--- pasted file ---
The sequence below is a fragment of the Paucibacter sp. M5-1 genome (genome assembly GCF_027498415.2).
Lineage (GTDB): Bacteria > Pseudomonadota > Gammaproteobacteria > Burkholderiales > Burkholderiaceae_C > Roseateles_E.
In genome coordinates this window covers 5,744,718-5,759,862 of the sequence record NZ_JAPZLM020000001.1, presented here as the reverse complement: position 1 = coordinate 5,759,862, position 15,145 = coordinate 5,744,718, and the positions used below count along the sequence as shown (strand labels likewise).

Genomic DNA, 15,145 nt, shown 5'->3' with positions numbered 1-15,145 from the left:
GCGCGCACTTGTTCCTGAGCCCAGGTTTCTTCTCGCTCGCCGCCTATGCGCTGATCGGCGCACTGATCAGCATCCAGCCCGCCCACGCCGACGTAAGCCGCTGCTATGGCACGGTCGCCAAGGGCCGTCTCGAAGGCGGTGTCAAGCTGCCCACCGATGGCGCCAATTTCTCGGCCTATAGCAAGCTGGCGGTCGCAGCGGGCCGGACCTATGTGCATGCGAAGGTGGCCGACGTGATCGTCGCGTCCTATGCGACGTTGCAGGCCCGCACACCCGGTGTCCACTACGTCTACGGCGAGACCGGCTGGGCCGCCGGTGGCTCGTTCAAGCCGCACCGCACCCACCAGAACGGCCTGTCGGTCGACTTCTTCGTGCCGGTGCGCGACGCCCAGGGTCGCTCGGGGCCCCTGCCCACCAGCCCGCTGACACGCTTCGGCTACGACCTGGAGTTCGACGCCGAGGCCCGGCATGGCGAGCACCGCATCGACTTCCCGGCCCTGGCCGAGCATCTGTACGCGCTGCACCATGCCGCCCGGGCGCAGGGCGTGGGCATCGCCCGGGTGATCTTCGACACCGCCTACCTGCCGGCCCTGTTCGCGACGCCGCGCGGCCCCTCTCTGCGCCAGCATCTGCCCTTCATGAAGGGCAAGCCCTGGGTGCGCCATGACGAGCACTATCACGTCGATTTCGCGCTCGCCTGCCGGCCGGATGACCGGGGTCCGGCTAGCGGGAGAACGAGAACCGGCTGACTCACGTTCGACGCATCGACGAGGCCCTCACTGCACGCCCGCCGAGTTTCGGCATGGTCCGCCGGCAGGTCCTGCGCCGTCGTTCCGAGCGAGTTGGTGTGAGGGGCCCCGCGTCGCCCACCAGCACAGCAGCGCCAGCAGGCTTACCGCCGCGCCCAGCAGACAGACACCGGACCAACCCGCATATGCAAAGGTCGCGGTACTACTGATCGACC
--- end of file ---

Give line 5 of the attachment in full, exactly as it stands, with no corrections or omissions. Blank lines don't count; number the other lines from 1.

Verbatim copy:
GCGCGCACTTGTTCCTGAGCCCAGGTTTCTTCTCGCTCGCCGCCTATGCGCTGATCGGCGCACTGATCAGCATCCAGCCCGCCCACGCCGACGTAAGCCGCTGCTATGGCACGGTCGCCAAGGGCCGTCTCGAAGGCGGTGTCAAGCTGCCCACCGATGGCGCCAATTTCTCGGCCTATAGCAAGCTGGCGGTCGCAGCGGGCCGGACCTATGTGCATGCGAAGGTGGCCGACGTGATCGTCGCGTCCTATGCGACGTTGCAGGCCCGCACACCCGGTGTCCACTACGTCTACGGCGAGACCGGCTGGGCCGCCGGTGGCTCGTTCAAGCCGCACCGCACCCACCAGAACGGCCTGTCGGTCGACTTCTTCGTGCCGGTGCGCGACGCCCAGGGTCGCTCGGGGCCCCTGCCCACCAGCCCGCTGACACGCTTCGGCTACGACCTGGAGTTCGACGCCGAGGCCCGGCATGGCGAGCACCGCATCGACTTCCCGGCCCTGGCCGAGCATCTGTACGCGCTGCACCATGCCGCCCGGGCGCAGGGCGTGGGCATCGCCCGGGTGATCTTCGACACCGCCTACCTGCCGGCCCTGTTCGCGACGCCGCGCGGCCCCTCTCTGCGCCAGCATCTGCCCTTCATGAAGGGCAAGCCCTGGGTGCGCCATGACGAGCACTATCACGTCGATTTCGCGCTCGCCTGCCGGCCGGATGACCGGGGTCCGGCTAGCGGGAGAACGAGAACCGGCTGACTCACGTTCGACGCATCGACGAGGCCCTCACTGCACGCCCGCCGAGTTTCGGCATGGTCCGCCGGCAGGTCCTGCGCCGTCGTTCCGAGCGAGTTGGTGTGAGGGGCCCCGCGTCGCCCACCAGCACAGCAGCGCCAGCAGGCTTACCGCCGCGCCCAGCAGACAGACACCGGACCAACCCGCATATGCAAAGGTCGCGGTACTACTGATCGACC